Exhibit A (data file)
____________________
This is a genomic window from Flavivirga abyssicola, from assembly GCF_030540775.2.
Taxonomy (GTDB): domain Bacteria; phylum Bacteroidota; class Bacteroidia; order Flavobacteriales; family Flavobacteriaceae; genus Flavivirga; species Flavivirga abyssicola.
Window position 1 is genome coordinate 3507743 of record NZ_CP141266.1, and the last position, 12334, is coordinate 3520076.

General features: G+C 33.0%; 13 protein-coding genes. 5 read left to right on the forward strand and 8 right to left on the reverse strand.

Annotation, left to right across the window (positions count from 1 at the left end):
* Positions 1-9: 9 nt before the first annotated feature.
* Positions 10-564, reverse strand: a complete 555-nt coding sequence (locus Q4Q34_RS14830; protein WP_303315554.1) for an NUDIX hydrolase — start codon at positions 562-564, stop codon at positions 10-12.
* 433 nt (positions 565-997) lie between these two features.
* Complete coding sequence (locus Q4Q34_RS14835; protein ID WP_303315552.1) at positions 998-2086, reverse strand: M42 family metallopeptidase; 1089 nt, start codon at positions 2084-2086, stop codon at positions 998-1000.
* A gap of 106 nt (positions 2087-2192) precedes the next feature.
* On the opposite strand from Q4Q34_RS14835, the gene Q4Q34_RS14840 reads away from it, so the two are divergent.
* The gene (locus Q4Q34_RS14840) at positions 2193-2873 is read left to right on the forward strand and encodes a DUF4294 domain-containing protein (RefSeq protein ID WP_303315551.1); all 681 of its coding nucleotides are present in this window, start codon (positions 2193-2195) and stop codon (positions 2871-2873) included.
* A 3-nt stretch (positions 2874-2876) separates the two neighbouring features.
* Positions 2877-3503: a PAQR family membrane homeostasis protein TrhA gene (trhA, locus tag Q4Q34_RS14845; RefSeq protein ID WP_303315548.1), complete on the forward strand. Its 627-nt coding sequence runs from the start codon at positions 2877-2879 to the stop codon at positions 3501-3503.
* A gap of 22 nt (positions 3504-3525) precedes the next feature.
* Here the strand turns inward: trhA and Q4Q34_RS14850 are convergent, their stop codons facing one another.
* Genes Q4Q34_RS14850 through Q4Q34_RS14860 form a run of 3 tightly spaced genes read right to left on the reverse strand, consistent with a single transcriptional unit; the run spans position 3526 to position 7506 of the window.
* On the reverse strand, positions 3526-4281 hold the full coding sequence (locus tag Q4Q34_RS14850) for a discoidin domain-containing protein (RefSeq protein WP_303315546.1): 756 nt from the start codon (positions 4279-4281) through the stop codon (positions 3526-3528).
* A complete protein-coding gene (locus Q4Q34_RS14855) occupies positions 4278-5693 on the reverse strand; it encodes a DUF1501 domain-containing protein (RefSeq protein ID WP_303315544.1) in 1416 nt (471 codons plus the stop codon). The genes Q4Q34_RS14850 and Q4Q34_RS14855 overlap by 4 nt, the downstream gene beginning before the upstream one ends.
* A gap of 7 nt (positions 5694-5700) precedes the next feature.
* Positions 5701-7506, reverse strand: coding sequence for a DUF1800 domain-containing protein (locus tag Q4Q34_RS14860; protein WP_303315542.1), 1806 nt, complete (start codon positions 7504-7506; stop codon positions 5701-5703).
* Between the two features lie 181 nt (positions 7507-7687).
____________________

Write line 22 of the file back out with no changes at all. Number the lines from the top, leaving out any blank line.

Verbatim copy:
* Between the two features lie 181 nt (positions 7507-7687).